A reflective and sacramental journey together

windowTraditional churches follow a synchronised calendar. This means that we all celebrate Christmas, Easter and Pentecost at the same time because we follow a common lectionary (set of readings) – http://lectionary.library.vanderbilt.edu/

This is the curriculum of the church and it will take us through all the bible readings that we need in order to grasp the complete teachings of the gospel.

‘The Path’ is a commitment to walk through the seasons of the church calendar with special intent to be formed in Christlikeness. This forms us in the ‘Way of Christ’ not just through words, (head knowledge), but also through liturgy (body knowledge).

The Path begins in early summer and takes us through Advent, a season of expectation and hope, to Christmas and Epiphany.

By late summer we reach the season of Lent which is our preparation season for Easter in the Autumn.

After journeying through the disciplines of Lent we come though the liturgy of Palms, and into Holy Week, the most sacred week of the Christian calendar. During Holy Week we share in the fellowship meal of the last supper, where Jesus taught us how to bless the bread and wine with the meanings of the new covenant after which begins our Easter Vigil. We pass through the pain and forgiveness of Good Friday, and then through the silence of Holy Saturday, to pass over to new Life with the ‘Reaffirmation of Baptism Vows’ early on the day of resurrection.

The Path then continues through the Great Fifty days of Easter, reflecting together about the resurrection life, until we come to Pentecost.

At Pentecost celebrate the infilling of the Holy Spirit with wind and flame and tongues.

As we journey through the darkness of midwinter, carrying the Pentecostal flame for warmth and light through the days of darkness. Gradually, as the powers of light do battle with the powers of darkness, we approach the spring equinox with the celebration of St Michael and All angels. As the path continues beyond these themes towards approaching summer, we pass through All Souls day, to the great celebration of ‘All Saints’ on November 1st.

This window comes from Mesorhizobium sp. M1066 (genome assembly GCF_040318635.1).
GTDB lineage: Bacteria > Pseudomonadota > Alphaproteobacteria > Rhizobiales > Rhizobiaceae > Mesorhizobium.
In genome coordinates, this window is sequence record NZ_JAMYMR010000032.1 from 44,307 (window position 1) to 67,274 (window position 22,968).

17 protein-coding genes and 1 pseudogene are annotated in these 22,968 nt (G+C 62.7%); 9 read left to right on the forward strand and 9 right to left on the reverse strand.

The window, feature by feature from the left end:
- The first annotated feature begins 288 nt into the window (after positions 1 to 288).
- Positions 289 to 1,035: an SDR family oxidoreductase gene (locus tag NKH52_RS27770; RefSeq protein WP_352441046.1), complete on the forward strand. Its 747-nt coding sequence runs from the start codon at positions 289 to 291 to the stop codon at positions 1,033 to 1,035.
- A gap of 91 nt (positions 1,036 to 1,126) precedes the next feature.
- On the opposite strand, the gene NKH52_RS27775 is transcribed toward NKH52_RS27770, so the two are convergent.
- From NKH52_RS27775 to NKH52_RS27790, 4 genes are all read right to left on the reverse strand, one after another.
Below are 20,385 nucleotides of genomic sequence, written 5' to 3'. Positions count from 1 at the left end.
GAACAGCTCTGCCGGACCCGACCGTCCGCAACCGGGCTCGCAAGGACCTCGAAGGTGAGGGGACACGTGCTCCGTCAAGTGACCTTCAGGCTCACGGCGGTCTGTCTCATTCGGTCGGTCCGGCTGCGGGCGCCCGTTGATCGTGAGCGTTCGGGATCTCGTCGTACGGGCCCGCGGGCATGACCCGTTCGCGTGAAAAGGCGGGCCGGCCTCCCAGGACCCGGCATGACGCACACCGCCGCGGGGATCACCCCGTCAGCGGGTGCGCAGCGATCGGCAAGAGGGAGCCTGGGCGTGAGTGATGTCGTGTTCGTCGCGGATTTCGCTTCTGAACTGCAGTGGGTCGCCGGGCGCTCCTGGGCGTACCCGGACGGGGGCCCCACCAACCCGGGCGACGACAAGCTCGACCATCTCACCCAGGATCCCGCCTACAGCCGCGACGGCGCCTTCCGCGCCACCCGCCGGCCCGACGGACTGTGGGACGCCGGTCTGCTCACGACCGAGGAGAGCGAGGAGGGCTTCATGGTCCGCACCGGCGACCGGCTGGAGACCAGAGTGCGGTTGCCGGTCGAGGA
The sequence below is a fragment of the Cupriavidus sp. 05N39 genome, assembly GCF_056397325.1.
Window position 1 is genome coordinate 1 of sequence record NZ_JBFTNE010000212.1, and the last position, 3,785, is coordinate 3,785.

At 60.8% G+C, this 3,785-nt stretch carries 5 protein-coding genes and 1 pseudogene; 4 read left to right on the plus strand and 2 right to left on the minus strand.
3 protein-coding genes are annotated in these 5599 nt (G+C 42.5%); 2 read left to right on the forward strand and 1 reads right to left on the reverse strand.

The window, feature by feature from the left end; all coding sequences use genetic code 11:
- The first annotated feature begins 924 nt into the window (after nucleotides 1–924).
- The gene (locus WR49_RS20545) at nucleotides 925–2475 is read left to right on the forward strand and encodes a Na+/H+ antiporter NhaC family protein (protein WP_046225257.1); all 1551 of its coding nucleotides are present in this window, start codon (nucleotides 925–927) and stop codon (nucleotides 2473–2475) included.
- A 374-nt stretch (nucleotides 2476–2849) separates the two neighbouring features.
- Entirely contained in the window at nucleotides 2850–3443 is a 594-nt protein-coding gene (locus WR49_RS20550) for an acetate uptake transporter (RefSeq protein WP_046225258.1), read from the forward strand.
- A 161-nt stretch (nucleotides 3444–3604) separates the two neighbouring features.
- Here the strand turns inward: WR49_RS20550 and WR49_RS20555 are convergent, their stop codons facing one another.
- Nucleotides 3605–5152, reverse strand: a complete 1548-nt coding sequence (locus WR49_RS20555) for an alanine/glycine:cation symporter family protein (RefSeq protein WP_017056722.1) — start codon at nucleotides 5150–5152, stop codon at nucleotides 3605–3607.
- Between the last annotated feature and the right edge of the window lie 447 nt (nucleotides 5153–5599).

From here the Path comes to a great conclusion, at the end of the liturgical year with the great Feast day of ‘Christ the King’ We are now in early Summer and ready to do the cycle again and this time deeper as we look forward to the coming of Christ in season of Advent.

 Once this Path has been walked, and once one can narrate its meanings for oneself, it will be a map of salvation, and model a way of attending church that will bring many years of deepening conversion in any church anywhere and even to the ‘ends of the earth’.

Walk the Path and create your own spiritual story.

The discipline:
  1. To attend the special liturgies. (note: this will be demanding the week leading to and including Easter Day)
  2. Weekly preparation on the forthcoming Sunday Gospel reading. This may be done individually but preferable in one of our bible reflection groups.
  3. Attendance at the normal Sunday Eucharist (at any centre) where the priest will give reflections on the same gospel reading that you have prepared.
  4. Reflection group. After Eucharist at St John’s (and after a cup of tea) to reflect around the table together; what were our insights, experiences and inspirations, from scripture and liturgy during the whole week and what meanings have we made of our journey so far. (All group reflections will be done in a structured, safe and respectful way).